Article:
Andy Ross: Diageo
Given 2018 was a tough year for investors in the UK, my top stock for 2019 is a defensive company that managed to increase its share price last year.
Diageo (LSE: DGE) is not reliant on the UK for sales as it’s a global business, operating in over 180 countries with a portfolio of over 200 drink brands. Given Brexit uncertainty is likely to drag on well beyond the March deadline, I think this global reach will be popular with investors this year. I reckon Diageo should stand out in 2019, and so it seems do other investors as the P/E of 23 is quite hefty.
Andy Ross does not own shares of Diageo.
Kevin Godbold: Britvic
We face a lot of uncertainty heading into 2019 and I’m putting my faith in a business with sound quality indicators operating in a defensive industry. My pick for the year is soft drinks provider Britvic (LSE: BVIC), which has a record of steady annual growth in revenue, earnings, operating cash flow and the dividend.
City analysts predict decent rises in the dividend payment for 2019 and 2020, with the payments covered almost twice by earnings. The share price has been consolidating and the valuation is modest. I think conditions are ripe for a share-price advance during the year.
Kevin Godbold owns shares in Britvic.
Rupert Hargreaves: IG Group
If 2019 is going to be anything like 2018, investors are in for a rough ride. With this being the case, I’m picking IG Group (LSE: IGG) as my top stock for 2019.
As one of the world’s largest online trading businesses, IG should thrive in volatile markets. Even though the group is facing headwinds in the form of regulations, which will hit the profitability at the group’s spread betting and contracts for difference business, I reckon IG’s diversification and international footprint will allow it to continue to thrive for many years.
Today the shares are trading at what I would call a bargain valuation of just 11.4 times forward earnings and offer a dividend yield of 6.9%.
Rupert Hargreaves does not own shares in IG Group.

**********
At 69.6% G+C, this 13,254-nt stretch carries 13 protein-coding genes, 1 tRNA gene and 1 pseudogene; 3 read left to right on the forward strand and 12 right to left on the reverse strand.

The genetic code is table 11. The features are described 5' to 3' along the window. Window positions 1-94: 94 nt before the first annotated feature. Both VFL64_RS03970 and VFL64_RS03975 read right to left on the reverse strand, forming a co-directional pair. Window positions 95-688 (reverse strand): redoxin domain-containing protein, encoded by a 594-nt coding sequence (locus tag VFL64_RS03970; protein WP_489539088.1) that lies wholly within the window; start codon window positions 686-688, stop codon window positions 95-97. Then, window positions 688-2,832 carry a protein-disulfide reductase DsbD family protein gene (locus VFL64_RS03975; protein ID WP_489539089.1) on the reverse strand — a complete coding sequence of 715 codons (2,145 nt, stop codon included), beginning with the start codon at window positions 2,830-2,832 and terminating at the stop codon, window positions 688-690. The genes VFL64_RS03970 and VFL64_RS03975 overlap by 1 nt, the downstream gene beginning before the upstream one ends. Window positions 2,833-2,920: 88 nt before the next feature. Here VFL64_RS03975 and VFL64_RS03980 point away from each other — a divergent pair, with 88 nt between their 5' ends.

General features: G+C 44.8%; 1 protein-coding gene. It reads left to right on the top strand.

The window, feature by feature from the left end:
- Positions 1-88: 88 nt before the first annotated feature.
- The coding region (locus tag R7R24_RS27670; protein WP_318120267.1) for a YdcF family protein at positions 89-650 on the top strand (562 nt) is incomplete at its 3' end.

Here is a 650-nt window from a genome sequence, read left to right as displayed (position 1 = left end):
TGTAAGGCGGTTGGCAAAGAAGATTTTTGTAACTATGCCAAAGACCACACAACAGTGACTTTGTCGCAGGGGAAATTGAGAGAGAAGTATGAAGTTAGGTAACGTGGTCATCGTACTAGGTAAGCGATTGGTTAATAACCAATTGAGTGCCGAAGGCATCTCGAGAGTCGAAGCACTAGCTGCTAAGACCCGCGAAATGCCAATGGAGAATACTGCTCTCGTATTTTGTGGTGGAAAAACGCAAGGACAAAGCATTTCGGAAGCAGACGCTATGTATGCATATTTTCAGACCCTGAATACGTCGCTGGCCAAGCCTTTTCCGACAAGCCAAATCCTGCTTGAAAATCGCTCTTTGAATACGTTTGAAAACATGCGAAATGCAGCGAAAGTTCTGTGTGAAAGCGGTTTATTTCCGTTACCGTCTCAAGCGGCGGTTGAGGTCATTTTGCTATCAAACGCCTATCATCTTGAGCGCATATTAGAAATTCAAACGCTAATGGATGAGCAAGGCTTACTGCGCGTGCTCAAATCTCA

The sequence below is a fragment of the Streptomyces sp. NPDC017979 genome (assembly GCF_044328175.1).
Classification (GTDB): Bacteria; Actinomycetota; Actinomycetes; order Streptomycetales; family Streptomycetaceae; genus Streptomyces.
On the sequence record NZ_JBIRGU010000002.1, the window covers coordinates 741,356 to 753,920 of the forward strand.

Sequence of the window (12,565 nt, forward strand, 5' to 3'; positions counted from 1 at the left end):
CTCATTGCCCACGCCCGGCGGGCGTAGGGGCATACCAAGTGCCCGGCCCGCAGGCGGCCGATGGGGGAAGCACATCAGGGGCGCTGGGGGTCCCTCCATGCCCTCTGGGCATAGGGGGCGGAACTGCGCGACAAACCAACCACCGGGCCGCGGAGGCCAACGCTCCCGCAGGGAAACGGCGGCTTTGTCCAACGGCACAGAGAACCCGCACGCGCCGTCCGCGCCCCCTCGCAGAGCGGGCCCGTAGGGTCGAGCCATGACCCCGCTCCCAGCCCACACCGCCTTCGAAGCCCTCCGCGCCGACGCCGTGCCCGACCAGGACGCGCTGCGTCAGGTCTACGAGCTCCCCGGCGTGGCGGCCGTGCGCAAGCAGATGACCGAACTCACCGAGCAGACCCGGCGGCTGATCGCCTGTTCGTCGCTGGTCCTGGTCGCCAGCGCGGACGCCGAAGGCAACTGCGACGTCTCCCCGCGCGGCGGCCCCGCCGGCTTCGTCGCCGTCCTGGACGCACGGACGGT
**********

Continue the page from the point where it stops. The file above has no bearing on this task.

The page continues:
Tezcan Gecgil: GlaxoSmithKline
I expect 2019 to be a memorable year for big pharma and healthcare stocks. Due to its rock-solid dividend and growth potential, my top choice is GlaxoSmithKline (LSE: GSK).
Despite management’s efforts to boost the company’s financial strength, since 2014 the shares have not done much for investors. However, I am now excited about the recent merger announcement between GSK and its US counterpart Pfizer, creating a leader in over-the-counter products. They will spin off their consumer healthcare brands in a new venture of which GSK will own 68% and contribute with its top brands, including Theraflu, Sensodyne and Voltaren. Watch out for this winner.
Tezcan Gecgil does not own shares in GlaxoSmithKline.
Royston Wild: Begbies Traynor Group
Begbies Traynor (LSE: BEG) may not be the flavour of the month right now, its share price diving in response to late December’s half-year trading statement.
But as the UK economy struggles in response to the drawn-out Brexit saga, an event that threatens to persist well into the year, I reckon it’s the perfect stock to buy for 2019.
The AIM-listed business recently announced a 40% pre-tax profit drop between May and October, to £0.6m, but this was due to the impact of prior acquisitions. In truth, trading remains strong – revenues were up 8% in the period, with the business reporting “increased activity levels across both operating divisions”. And momentum is likely to remain robust given the economic backcloth which is already driving solvency numbers sky high.
Right now Begbies Traynor trades on a cheap forward P/E ratio of 14.6 times and carries a 4% corresponding dividend yield. This, in my opinion, makes it a brilliant buy.
Royston Wild does not own shares in Begbies Traynor Group.
Edward Sheldon: Unilever
Economic and political uncertainty is elevated right now, and I believe there’s a good chance this uncertainty will persist throughout the year. As such, I’m picking ‘defensive’ stock Unilever (LSE: ULVR) as my top stock for 2019.